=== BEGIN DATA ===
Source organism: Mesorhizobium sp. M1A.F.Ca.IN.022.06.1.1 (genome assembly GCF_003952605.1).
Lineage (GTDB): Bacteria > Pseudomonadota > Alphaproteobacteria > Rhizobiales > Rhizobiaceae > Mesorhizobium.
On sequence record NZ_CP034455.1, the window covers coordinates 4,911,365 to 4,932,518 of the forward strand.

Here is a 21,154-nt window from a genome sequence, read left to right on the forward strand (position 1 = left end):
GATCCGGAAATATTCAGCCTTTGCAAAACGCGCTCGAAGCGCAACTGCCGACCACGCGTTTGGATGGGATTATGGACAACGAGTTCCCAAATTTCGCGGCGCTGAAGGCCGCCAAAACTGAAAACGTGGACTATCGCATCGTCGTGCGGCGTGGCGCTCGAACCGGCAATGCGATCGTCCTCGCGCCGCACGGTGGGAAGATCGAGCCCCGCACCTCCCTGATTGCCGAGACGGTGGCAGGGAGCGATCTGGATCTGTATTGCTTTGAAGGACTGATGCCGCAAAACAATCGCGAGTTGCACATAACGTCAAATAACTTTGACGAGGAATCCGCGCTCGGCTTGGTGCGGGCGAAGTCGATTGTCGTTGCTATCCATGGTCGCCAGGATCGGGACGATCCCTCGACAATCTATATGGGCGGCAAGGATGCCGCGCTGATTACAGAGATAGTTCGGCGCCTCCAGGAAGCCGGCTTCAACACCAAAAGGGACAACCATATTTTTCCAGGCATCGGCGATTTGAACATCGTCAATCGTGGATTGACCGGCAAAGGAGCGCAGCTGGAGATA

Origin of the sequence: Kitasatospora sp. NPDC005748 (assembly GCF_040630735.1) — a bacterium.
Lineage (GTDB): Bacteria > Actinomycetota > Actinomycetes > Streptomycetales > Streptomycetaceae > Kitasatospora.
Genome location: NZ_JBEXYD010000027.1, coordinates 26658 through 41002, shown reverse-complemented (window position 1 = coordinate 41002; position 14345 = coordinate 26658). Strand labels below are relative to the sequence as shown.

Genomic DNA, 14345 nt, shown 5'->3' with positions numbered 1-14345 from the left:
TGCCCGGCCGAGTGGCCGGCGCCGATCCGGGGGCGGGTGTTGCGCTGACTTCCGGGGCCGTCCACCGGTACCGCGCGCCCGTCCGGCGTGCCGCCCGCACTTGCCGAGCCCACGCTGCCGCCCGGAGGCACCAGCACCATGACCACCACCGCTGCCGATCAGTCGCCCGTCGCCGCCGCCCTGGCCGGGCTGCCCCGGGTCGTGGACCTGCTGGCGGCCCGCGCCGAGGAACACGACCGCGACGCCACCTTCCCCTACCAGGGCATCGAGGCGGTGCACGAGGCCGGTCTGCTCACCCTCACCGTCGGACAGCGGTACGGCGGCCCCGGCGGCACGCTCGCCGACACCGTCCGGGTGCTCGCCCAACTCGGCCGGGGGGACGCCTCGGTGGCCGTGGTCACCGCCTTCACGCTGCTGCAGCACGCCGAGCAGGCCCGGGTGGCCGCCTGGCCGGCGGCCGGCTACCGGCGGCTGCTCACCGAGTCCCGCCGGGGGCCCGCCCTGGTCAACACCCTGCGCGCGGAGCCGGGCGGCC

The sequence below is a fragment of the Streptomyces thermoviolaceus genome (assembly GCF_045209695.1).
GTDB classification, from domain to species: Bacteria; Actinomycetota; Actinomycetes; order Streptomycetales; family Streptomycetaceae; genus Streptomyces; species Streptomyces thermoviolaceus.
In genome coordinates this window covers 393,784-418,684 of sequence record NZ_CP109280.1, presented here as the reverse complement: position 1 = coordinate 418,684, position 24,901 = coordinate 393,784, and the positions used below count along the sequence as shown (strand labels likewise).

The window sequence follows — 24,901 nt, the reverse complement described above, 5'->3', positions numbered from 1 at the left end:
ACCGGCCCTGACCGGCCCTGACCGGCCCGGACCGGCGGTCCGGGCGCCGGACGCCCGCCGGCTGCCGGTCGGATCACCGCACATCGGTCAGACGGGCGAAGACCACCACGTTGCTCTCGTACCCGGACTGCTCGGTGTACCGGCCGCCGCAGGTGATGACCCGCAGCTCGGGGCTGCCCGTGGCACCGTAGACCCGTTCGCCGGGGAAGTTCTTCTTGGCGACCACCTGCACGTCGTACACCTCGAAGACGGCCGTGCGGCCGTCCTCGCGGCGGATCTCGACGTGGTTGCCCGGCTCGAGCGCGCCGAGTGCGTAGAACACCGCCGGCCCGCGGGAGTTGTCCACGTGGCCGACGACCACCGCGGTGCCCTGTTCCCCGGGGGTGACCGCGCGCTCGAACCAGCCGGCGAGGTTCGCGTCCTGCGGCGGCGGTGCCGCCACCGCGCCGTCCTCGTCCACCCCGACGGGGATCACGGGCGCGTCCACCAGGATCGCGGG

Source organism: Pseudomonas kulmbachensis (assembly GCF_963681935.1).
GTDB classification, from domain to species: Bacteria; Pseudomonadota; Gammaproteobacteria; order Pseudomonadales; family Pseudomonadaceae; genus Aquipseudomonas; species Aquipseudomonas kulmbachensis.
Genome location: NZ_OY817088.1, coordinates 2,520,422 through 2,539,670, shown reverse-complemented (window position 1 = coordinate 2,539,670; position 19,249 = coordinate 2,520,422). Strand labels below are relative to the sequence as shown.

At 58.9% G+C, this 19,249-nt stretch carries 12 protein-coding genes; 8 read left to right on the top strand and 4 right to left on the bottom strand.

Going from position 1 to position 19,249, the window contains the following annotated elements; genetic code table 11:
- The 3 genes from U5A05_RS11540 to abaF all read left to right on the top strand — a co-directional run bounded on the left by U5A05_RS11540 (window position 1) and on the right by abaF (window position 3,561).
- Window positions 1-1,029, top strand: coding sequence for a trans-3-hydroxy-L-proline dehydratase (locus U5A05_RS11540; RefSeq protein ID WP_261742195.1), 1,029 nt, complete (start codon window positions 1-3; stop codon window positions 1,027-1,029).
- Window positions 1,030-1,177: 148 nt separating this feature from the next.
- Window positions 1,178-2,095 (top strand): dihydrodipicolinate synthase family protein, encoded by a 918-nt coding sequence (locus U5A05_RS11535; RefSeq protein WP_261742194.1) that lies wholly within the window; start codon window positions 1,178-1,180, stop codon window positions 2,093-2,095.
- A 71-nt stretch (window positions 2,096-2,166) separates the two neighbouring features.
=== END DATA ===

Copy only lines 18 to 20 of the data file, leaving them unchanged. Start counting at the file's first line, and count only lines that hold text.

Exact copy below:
Genome location: NZ_OY817088.1, coordinates 2,520,422 through 2,539,670, shown reverse-complemented (window position 1 = coordinate 2,539,670; position 19,249 = coordinate 2,520,422). Strand labels below are relative to the sequence as shown.

At 58.9% G+C, this 19,249-nt stretch carries 12 protein-coding genes; 8 read left to right on the top strand and 4 right to left on the bottom strand.

Going from position 1 to position 19,249, the window contains the following annotated elements; genetic code table 11: